Although injection moulding creates more waste than 3D printing, it's still one of the least wasteful manufacturing processes for plastic, and for large-scale production, it's much faster and more efficient than 3D printing. However, if you truly want to minimise waste during the process, you should check out the following tips.

Use Thermoplastics

With injection moulding, you can use thermoset materials, but thermoplastics are superior if you're trying to minimise waste. To explain, thermoset materials can be cured once. If they melt after that point, they won't be reuseable. In contrast, thermoplastics can be heated, cured or set, and reheated multiple times. Those properties minimise wasted materials. If there are materials left over after filling the mould or even if you scrape off extra bits of plastic after pulling the product out of the mould, you can remelt and reuse that plastic if you're using thermoplastics. 

Work on the Prototype Using 3D Printers

With injection moulding, it's easy to scale your project up and create more, but it's challenging to set up the project. As a general of rule of thumb, you face relatively high startup costs with injection moulding, but the overall production costs stay low during the project. That said, if you want to minimise wasted financial resources, you should ensure the prototype meets your needs before you start manufacturing it with injection moulding. Arguably, the easiest way to do that is by creating your prototypes with a 3D printer, ironing out the issues, reprinting as needed, and the finally turning to injection moulding when you've settled on your final design.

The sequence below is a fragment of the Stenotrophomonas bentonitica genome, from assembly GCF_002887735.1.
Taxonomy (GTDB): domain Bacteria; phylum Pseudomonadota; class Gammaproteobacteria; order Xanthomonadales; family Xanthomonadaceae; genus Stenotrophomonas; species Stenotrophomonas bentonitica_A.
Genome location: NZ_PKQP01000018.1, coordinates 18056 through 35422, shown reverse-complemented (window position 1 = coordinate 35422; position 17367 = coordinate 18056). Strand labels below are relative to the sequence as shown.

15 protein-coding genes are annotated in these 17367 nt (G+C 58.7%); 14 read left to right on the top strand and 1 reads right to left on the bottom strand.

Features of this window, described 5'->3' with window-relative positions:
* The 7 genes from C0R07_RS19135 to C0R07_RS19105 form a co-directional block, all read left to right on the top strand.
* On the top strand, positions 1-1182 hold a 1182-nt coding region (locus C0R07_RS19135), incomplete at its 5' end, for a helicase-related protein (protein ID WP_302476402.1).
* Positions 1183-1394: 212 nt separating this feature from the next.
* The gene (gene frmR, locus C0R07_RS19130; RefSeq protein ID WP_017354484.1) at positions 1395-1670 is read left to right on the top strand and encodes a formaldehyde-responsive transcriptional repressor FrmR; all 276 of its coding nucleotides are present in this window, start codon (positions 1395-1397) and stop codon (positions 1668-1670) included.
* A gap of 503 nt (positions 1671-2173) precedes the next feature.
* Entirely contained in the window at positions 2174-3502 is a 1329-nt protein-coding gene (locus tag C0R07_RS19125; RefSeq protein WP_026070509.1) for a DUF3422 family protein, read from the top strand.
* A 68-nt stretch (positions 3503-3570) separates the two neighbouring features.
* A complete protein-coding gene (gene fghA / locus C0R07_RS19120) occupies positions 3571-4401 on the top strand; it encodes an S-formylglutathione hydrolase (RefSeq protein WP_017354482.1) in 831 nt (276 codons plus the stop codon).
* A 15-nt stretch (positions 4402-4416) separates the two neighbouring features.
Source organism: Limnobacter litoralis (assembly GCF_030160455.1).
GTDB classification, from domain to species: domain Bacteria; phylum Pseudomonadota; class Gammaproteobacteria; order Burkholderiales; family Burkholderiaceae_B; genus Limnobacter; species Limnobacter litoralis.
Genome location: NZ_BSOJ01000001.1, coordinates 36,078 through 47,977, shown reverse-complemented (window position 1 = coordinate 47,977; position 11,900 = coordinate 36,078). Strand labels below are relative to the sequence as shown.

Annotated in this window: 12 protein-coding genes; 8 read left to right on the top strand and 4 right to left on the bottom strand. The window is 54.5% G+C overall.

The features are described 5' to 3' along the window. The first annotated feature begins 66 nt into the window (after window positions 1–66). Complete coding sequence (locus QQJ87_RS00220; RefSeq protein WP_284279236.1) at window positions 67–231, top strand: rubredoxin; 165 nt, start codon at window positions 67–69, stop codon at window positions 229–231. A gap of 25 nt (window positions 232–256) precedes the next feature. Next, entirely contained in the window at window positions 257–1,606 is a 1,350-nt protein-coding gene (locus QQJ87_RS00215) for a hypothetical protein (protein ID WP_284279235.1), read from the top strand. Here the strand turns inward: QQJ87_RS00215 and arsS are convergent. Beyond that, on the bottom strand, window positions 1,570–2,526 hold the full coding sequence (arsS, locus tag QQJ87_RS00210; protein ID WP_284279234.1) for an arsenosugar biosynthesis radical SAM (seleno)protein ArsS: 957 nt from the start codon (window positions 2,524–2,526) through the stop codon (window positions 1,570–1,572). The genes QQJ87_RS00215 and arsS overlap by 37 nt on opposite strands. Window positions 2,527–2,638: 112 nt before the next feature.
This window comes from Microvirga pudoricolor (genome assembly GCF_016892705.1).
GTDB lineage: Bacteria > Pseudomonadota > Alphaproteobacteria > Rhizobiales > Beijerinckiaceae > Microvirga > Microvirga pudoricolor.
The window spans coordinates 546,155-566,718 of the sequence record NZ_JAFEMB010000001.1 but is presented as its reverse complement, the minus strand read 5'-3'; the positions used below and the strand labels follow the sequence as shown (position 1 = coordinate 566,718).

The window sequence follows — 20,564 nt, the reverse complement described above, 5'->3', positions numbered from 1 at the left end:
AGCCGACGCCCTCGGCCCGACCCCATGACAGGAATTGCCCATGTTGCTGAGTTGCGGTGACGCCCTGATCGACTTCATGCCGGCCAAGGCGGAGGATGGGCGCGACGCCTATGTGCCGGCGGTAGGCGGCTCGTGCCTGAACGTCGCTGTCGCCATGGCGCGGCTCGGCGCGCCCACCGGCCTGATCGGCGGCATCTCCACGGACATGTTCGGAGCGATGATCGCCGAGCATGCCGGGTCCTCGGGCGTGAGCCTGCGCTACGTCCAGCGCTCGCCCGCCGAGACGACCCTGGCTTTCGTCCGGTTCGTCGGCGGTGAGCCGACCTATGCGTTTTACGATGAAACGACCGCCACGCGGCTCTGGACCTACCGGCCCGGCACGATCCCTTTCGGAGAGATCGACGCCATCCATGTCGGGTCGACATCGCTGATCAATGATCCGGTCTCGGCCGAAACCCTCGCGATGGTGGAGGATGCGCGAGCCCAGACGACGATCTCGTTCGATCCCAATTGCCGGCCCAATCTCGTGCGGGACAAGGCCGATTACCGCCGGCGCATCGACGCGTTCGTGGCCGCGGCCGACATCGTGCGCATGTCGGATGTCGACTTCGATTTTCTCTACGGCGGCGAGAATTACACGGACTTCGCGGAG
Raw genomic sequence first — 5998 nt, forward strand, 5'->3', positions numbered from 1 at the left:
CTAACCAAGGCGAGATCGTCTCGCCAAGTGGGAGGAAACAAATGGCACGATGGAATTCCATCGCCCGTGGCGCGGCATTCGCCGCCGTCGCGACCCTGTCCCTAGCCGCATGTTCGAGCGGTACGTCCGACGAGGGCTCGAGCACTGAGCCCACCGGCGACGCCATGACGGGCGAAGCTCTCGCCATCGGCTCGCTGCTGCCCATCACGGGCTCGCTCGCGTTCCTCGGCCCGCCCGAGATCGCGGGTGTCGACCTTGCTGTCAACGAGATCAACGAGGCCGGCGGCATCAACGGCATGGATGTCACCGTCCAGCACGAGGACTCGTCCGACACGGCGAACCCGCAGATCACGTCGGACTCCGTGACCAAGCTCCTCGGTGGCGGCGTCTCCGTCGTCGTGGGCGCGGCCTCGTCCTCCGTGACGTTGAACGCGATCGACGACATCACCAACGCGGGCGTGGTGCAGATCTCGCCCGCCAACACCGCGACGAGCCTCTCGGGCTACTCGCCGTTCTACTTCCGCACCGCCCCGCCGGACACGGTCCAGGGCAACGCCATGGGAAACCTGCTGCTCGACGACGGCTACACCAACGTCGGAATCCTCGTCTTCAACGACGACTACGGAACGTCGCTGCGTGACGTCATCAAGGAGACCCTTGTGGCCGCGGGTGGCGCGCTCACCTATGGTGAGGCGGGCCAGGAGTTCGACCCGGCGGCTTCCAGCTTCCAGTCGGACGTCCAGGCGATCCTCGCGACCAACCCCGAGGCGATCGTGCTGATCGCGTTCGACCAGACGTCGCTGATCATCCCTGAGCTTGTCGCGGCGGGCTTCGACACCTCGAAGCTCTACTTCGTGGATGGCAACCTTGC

Start With Large Cavities Moulds

Once you have your design solidified, you need to make 'tools', which are metal parts of your mould. If you're making anything with a cavity, you may want to start with more metal for the cavity that you need. To explain, imagine that you are setting up an injection moulding project to make plastic caps for bottles. The metal is going to be shaped in a way that creates the cavity of the cap. If you make the metal for the cavity too large, you can easily cut away metal to make the cavity smaller, but if the metal is too small, it's challenging to add more metal, and that adds time and extra cost to your project. 

Fit the Moulds Together Tightly

In general, using moulds minimises waste. For instance, if you use CNC machining, the machine carves away plastic, leaving a lot of scraps in its wake. In contrast, with injection moulding, the small amount of wasted material usually only surfaces if there is a bit of overflow in part of the mould or in one of the corners, but a quality professional with extensive experience in injection moulding can make sure that two sides of the mould fit tightly together and take other steps to minimise waste. 

To learn more, contact an injection moulding professional directly. They can answer your questions about how to minimise waste.